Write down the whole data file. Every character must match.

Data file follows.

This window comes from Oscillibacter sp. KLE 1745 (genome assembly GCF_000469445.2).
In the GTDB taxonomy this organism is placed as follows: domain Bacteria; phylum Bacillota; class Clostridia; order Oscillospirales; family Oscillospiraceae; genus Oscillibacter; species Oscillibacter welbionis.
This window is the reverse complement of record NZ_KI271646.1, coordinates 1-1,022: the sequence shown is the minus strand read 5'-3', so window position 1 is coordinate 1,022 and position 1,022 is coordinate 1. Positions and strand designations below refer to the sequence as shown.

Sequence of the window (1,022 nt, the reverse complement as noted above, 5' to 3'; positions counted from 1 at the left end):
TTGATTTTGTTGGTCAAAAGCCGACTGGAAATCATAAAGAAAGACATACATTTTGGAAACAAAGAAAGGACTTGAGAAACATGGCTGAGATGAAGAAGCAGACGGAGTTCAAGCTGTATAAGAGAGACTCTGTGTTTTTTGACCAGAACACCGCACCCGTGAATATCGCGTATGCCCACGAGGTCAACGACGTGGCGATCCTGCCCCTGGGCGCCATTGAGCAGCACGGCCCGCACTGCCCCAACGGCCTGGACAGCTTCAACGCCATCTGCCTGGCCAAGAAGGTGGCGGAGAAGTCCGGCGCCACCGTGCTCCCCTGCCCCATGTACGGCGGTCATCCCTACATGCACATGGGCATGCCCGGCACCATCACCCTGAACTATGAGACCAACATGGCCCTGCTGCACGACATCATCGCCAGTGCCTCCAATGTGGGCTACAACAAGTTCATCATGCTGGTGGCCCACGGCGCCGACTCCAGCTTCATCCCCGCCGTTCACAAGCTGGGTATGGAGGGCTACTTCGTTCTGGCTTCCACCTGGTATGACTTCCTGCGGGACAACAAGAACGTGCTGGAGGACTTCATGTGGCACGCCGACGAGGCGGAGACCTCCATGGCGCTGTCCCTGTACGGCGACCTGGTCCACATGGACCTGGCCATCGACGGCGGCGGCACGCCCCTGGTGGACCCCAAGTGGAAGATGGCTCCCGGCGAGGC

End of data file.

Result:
This window comes from Oscillibacter sp. KLE 1745 (genome assembly GCF_000469445.2).
In the GTDB taxonomy this organism is placed as follows: domain Bacteria; phylum Bacillota; class Clostridia; order Oscillospirales; family Oscillospiraceae; genus Oscillibacter; species Oscillibacter welbionis.
This window is the reverse complement of record NZ_KI271646.1, coordinates 1-1,022: the sequence shown is the minus strand read 5'-3', so window position 1 is coordinate 1,022 and position 1,022 is coordinate 1. Positions and strand designations below refer to the sequence as shown.

Sequence of the window (1,022 nt, the reverse complement as noted above, 5' to 3'; positions counted from 1 at the left end):
TTGATTTTGTTGGTCAAAAGCCGACTGGAAATCATAAAGAAAGACATACATTTTGGAAACAAAGAAAGGACTTGAGAAACATGGCTGAGATGAAGAAGCAGACGGAGTTCAAGCTGTATAAGAGAGACTCTGTGTTTTTTGACCAGAACACCGCACCCGTGAATATCGCGTATGCCCACGAGGTCAACGACGTGGCGATCCTGCCCCTGGGCGCCATTGAGCAGCACGGCCCGCACTGCCCCAACGGCCTGGACAGCTTCAACGCCATCTGCCTGGCCAAGAAGGTGGCGGAGAAGTCCGGCGCCACCGTGCTCCCCTGCCCCATGTACGGCGGTCATCCCTACATGCACATGGGCATGCCCGGCACCATCACCCTGAACTATGAGACCAACATGGCCCTGCTGCACGACATCATCGCCAGTGCCTCCAATGTGGGCTACAACAAGTTCATCATGCTGGTGGCCCACGGCGCCGACTCCAGCTTCATCCCCGCCGTTCACAAGCTGGGTATGGAGGGCTACTTCGTTCTGGCTTCCACCTGGTATGACTTCCTGCGGGACAACAAGAACGTGCTGGAGGACTTCATGTGGCACGCCGACGAGGCGGAGACCTCCATGGCGCTGTCCCTGTACGGCGACCTGGTCCACATGGACCTGGCCATCGACGGCGGCGGCACGCCCCTGGTGGACCCCAAGTGGAAGATGGCTCCCGGCGAGGC